Quincy officials and a local bar owner say they're working together to legalize a huge mural that blends Barack Obama with Jimi Hendrix and that received an outpouring of support from residents.
According to David Keville, co-owner of Presidents Rock Club, the mural, tucked in an alleyway behind Hancock Street, has been on the side of his business since Labor Day weekend, but no one really made a fuss about it until this week.
“The wall had three different surfaces, stucco, brick and something in between. It wasn’t very pretty at all. And the kid who told me he was going to do it says, ‘I’m going to put a mural up there,’ and I said, ‘I don’t own the building,’” Keville said.
Regardless, the artist, who calls himself Brandalizm, painted the mural anyway.
Keville said he and his business partner were out of town when the mural went up, and returned to work after Labor Day to discover the wall had significantly changed.
In addition to depicting President Obama in the likeness of the iconic rock guitarist, the mural features the Obama campaign symbol with the slogan “Forward.” and urges people to “Rock the Vote.”
“It got people’s attention, but it wasn’t until now…that the hulabaloo started,” he said.
City officials said the Building Department first heard about the mural this week, when someone called about it.
According to mayoral spokesman Christopher Walker, the Building Department told the bar to paint over the mural because it violated the city's ordinances, which require murals to receive permission from the Planning Board and the Historic District Commission.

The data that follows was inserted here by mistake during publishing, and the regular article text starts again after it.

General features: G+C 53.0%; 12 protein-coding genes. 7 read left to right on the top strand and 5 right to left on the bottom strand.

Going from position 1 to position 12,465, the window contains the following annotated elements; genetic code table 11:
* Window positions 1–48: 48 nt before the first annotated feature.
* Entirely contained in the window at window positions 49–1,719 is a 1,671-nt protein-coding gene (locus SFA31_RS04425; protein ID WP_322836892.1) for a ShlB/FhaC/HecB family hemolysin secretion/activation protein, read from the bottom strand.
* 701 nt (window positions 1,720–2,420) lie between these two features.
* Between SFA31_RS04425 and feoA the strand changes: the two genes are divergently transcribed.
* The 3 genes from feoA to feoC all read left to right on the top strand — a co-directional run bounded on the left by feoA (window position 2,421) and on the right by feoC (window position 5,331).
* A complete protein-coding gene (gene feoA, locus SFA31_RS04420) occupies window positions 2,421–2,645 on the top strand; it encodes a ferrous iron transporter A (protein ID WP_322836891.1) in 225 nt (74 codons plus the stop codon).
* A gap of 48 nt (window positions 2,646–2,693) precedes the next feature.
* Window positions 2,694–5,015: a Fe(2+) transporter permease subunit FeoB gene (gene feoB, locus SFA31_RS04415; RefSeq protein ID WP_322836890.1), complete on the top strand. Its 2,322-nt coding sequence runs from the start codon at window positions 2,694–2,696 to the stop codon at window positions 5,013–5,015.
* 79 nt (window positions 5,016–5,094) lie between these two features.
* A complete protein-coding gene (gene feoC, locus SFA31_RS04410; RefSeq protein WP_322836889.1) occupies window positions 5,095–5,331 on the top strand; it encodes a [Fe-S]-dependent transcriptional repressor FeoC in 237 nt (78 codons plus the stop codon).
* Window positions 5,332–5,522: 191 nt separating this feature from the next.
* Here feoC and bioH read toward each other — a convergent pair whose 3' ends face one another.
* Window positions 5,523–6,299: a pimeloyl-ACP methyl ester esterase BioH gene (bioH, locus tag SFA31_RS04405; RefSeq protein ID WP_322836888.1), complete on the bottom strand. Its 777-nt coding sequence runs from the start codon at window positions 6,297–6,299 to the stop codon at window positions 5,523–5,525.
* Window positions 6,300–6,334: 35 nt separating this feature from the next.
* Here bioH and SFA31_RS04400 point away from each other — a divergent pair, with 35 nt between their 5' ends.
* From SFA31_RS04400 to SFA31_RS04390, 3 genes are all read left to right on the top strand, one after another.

The owner was told that until the issue was resolved, he would incur a charge of $300 a day.
The issue was covered by news outlets, which triggered an outpouring of support. One website even started a petition to keep the mural intact.
When the office of Mayor Thomas Koch learned about the controversy, it decided to take a different approach.
"The Building Department was doing their job and following the code of the city. In this case, the mayor thought [the artwork] isn’t some grand controversy. If it’s the bar’s desire to get the appropriate permit, there is no need to take it down," Walker said.
Once the bar obtains the permit, any “fees” incurred in the meantime would be waived, he said .
“As far as we’re concerned, it’s artwork, it’s a mural, guided by the zoning code. And whatever it is, it’s fine if it stays, as long as it goes through the permitting process,” Walker said
Residents on both sides of the political spectrum agreed that keeping the mural is the right thing to do.
“I don’t want it to come down,” said Hingham resident and Republican Steve O’Connell, who works on Hancock Street. “It’s a free expression of thought. I just think it’s funny to equate Hendrix with Obama…but it doesn’t offend me.”
“We should be able to express ourselves. That’s the nature of America,” agreed Felicia Lawrence-Levister. “I’m happy a young person took interest; I like it.”
Keville said he's coming up with a plan to get the mural permitted, and that more likely than not, it will remain.
In the meantime, business has increased because of the artwork, and Keville has even reached out to the Obama campaign to see if the president might come see the work for himself.
Until then, Keville said he appreciates all the press, even if it did create some controversy.